I Love These Books

Do you have a favourite book to share?

Today is World Book Day which for me is nothing unusual because books are a feature of my life every single day.

It’s impossible to say I have a favourite because I don’t. I do have favourites though.

My favourite books change all the time as I discover a new author or stumble across a treasure that has been waiting somewhere for me.

Three I’d like to share on World Book Day all relate to someone that has suddenly attracted a lot of attention – someone I have admired for years: Ada Lovelace.

Ada Lovelace is known to many as the daughter of Lord Byron, ‘the mad, bad and dangerous to know’ celebrity poet.

What is probably less well-known is that Ada was brilliant at maths, read numbers like words and published a paper containing a computer program long before there were even computers.

Accessibility is everything when teaching children about significant women like Ada Lovelace and two books I’d recommend for any school are Lucy Lethbridges’ ‘Ada Lovelace: Computer wizard of Victorian England’ and Laurie Wallmark’s ‘Ada Byron LoveLace and the Thinking Machine’, superbly illustrated by April Chu.

For a quick and easy overview of Ada’s life then I’d start with Laurie Wallmark’s book. This award-winning book is a very informative and narrative-based introduction into Ada’s life told in words and pictures.

Laurie tells Ada’s life well.

Ada’s mother, Lady Byron had a passion for geometry and was nicknamed the “The Princess of Parallelograms” and so its easy to see where the mathematical influence came from in her life. But Ada’s mother often went travelling and left alone Ada alone – this is when Ada filled her journals with pages of inventions and equations. Numbers mattered to her more than anything else.

Tutors were hired so Ada could learn maths to even higher levels and her favourite was the polymath Mary Fairfax Somerville. Ada attended scientific gatherings where she met Charles Babbage.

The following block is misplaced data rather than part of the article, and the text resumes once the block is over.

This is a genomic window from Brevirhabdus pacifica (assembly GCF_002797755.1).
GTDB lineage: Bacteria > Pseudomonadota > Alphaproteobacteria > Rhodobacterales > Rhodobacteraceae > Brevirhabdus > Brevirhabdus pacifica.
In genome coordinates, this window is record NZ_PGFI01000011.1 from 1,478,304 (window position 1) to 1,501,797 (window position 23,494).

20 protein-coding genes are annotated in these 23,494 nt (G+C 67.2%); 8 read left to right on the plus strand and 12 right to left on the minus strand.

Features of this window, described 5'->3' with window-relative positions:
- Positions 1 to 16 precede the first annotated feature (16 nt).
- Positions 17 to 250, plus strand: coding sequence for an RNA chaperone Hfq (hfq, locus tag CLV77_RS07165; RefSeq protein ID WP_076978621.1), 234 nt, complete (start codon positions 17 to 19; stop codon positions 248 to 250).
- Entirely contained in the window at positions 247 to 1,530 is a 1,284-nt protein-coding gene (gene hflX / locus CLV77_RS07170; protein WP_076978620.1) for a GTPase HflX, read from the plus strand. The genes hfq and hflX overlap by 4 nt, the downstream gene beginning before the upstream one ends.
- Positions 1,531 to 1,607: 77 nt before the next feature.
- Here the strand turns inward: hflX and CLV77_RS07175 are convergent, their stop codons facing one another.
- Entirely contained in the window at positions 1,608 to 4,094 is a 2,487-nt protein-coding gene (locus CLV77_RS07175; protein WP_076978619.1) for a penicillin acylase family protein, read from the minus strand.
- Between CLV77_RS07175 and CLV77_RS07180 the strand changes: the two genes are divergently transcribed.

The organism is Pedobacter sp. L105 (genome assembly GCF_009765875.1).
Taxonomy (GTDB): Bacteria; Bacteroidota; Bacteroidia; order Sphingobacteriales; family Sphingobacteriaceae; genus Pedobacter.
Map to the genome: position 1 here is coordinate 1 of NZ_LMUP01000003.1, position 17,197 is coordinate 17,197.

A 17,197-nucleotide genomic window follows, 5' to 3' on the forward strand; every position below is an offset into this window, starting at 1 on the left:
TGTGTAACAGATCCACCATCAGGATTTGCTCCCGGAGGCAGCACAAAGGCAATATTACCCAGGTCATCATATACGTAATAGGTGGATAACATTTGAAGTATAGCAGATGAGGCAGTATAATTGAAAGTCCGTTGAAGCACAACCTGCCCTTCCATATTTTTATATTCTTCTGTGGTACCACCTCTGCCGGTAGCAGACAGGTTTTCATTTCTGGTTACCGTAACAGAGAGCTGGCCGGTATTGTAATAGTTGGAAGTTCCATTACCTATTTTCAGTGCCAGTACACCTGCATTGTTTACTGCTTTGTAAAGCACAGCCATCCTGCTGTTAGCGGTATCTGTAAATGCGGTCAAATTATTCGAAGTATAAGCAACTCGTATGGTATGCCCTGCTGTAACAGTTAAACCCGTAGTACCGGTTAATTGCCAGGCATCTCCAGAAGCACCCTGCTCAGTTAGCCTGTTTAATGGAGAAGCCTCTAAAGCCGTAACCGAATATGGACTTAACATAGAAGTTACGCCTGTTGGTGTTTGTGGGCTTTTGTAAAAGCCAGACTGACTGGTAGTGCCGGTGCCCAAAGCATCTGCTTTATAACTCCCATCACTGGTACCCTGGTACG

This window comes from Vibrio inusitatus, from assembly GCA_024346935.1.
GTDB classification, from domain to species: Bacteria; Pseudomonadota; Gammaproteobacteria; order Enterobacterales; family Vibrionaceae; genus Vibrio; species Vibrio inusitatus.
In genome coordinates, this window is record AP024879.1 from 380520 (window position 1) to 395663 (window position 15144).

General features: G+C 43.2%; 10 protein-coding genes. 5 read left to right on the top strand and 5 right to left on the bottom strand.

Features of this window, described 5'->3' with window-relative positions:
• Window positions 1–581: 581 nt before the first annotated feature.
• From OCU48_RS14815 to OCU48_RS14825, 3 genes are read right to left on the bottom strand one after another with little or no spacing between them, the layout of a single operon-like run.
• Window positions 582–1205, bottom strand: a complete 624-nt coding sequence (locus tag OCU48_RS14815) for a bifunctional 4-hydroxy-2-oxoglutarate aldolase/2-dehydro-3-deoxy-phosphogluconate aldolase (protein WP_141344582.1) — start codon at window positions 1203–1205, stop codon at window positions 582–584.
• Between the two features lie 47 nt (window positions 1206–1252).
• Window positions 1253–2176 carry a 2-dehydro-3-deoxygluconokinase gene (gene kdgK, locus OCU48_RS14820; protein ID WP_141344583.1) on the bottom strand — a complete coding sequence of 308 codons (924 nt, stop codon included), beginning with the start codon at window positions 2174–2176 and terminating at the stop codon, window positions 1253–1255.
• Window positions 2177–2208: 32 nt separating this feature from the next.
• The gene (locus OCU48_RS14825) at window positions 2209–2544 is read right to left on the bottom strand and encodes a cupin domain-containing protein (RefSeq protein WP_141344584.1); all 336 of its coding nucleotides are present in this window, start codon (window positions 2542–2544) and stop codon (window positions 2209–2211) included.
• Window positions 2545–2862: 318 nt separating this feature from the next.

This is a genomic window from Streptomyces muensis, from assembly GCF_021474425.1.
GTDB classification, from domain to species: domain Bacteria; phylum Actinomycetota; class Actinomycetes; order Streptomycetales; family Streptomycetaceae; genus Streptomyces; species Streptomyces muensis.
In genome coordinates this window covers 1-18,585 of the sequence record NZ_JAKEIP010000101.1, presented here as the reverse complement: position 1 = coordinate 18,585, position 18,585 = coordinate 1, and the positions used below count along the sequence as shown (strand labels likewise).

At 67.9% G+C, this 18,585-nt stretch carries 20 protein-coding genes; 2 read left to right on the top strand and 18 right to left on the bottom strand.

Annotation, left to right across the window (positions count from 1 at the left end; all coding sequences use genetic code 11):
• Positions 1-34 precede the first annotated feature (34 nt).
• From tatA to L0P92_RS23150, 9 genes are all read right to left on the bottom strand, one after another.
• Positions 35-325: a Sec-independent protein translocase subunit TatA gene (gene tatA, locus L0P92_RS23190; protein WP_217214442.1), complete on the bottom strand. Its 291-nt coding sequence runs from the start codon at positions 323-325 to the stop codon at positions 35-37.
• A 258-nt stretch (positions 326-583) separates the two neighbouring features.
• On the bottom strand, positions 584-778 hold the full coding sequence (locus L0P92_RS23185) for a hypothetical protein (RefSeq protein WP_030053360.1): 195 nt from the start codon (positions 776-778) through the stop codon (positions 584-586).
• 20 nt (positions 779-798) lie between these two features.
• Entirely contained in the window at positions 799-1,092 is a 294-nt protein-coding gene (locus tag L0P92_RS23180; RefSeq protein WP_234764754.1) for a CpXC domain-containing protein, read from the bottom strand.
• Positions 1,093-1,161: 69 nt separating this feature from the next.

Babbage showed Ada his Difference Machine, a revolutionary mechanical calculator. He recognised in her huge mathematical potential and genius and called her the “Enchantress of Numbers” because of her incredible mathematical abilities.

It was Ada who went on to create an algorithm for Babbage’s other machine, the Analytical Engine, a machine that could follow instructions (Ada’s instructions) and solve complex maths problems.

Babbage never got to complete the Analytical Engine and Ada never got a chance to see her program run but she was the first computer programmer.

In Lucy Lethbridge’s book, Ada Lovelace: Computer Wizard of Victorian England, she goes into more detail about Ada’s life and details her working partnership with Charles Babbage which led to the most important invention of the modern world – the computer.

This book details the publication of Menabrea: Sketch of the Analytical Engine. Ada wrote,

“The Analytical Engine weaves algebraic patterns just as the Jacquard loom weaves flowers and leaves.”

The book was a sensation and she became almost as famous as her father but for very different reasons.

Another of Ada’s nicknames was “The Bride of Science” and this is the third book I’d recommend although this is less for children but more for adults. It is written by Benjamin Woolley, a real page-turner and a fabulous in-depth biography of Ada Lovelace.

Let us remember that Ada Lovelace was a force of nature, a mathematical marvel who changed the world. It was in honour of her achievements that the US Department of Defense decided in 1980 to name the standard programming language it had adopted for its military systems ‘Ada’.

I’ll be dipping into all three books today and reminding myself that as a mathematician I know very little compared to the incredible talent of a Victorian wizard.


Ada Lovelace Day is held on the second Tuesday of October every year. Find out more here.

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